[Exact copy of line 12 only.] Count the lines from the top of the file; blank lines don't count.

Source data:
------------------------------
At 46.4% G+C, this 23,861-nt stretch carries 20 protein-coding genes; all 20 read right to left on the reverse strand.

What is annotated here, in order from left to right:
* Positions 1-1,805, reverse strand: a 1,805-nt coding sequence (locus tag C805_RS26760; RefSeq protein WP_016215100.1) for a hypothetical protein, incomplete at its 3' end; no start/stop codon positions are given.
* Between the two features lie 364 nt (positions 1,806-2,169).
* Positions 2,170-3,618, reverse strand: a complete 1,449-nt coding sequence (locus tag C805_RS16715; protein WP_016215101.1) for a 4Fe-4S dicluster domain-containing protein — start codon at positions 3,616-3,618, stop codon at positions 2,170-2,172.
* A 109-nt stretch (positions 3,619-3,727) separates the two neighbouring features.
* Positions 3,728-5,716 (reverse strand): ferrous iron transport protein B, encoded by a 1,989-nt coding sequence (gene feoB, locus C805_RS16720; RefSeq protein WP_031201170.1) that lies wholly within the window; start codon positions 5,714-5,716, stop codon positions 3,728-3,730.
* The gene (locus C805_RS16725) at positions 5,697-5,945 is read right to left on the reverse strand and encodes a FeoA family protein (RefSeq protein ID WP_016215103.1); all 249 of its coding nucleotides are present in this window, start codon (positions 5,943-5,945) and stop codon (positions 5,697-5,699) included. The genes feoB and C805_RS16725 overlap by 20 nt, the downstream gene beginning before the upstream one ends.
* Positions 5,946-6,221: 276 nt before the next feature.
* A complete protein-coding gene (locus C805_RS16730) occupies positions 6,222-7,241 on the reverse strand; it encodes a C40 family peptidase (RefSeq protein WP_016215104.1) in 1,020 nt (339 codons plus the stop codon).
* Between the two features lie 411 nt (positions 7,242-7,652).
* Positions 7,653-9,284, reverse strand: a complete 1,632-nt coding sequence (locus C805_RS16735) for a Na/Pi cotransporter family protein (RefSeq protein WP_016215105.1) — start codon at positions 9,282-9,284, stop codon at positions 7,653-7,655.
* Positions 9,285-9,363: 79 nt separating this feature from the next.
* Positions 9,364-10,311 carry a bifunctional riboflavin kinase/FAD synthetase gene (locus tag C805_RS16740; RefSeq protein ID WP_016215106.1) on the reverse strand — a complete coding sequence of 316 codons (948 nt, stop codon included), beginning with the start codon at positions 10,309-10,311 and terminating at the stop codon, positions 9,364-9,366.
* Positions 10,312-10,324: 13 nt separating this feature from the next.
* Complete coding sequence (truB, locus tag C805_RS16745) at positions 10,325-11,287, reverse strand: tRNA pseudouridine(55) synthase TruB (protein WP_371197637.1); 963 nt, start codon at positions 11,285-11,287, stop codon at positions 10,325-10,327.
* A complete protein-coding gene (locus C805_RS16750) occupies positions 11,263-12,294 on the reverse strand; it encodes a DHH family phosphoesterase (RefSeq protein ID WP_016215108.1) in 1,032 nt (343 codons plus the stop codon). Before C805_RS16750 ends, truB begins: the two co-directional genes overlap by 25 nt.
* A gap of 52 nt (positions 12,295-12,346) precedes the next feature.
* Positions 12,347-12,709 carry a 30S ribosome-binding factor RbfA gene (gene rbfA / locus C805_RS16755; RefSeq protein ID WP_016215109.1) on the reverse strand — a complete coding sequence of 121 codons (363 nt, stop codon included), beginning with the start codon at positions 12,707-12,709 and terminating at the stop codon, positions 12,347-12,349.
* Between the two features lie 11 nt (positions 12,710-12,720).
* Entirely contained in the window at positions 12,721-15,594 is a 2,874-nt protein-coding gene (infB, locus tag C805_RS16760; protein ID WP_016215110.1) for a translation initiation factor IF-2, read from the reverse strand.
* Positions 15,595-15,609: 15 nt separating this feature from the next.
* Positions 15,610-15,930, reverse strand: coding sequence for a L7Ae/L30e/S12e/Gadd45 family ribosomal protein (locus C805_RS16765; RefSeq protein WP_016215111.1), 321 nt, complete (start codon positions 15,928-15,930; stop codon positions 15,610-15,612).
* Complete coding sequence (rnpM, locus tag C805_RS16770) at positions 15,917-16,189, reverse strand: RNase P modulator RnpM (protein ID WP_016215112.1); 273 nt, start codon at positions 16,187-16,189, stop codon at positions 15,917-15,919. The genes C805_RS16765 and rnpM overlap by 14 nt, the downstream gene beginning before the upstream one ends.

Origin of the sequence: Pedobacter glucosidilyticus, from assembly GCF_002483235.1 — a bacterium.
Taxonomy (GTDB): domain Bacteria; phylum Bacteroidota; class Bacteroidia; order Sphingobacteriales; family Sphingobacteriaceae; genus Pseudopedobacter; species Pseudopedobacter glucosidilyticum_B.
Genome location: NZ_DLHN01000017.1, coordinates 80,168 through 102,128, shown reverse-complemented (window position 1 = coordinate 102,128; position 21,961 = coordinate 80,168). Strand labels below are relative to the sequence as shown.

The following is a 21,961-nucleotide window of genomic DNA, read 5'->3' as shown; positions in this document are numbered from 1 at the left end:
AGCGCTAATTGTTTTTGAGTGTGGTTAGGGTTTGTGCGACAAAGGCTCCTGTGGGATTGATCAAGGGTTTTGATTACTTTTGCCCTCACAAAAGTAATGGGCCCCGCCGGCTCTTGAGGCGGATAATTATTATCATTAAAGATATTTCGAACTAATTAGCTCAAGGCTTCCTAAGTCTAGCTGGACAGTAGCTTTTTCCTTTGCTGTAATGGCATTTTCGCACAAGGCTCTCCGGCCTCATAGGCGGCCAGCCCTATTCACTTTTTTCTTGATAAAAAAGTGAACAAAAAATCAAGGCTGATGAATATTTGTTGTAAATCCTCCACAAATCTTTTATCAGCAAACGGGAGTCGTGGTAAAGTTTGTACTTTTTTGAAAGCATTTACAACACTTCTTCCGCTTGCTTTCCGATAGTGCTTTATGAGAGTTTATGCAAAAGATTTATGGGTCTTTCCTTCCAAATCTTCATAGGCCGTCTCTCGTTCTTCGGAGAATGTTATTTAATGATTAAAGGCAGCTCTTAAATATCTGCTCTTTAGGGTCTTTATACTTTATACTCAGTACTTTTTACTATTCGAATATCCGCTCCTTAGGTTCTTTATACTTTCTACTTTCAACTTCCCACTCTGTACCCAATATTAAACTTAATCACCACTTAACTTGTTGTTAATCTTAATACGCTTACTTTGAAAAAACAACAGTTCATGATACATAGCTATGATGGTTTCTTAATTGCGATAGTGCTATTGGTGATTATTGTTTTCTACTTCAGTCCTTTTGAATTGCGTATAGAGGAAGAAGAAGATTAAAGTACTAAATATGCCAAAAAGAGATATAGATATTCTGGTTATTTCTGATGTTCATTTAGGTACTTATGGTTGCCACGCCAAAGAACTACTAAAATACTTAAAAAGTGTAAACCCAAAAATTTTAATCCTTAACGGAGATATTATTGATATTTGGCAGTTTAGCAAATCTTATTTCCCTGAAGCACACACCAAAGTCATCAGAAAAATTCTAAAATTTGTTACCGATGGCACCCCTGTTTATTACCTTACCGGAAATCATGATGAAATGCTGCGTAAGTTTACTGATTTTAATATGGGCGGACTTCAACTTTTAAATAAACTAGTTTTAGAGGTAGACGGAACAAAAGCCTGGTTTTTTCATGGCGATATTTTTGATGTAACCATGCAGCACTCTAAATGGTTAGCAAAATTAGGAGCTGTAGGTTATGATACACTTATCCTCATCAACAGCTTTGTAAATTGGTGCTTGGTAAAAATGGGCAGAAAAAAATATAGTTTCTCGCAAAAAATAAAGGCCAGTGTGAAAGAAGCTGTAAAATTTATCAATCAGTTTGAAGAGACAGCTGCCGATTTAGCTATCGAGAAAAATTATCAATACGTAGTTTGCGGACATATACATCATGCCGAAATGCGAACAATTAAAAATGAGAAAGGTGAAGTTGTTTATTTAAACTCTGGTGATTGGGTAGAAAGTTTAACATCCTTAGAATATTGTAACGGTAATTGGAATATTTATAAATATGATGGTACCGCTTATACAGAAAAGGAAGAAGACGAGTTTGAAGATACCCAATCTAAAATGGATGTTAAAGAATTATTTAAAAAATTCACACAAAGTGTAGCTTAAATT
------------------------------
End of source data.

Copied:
* Positions 7,653-9,284, reverse strand: a complete 1,632-nt coding sequence (locus C805_RS16735) for a Na/Pi cotransporter family protein (RefSeq protein WP_016215105.1) — start codon at positions 9,282-9,284, stop codon at positions 7,653-7,655.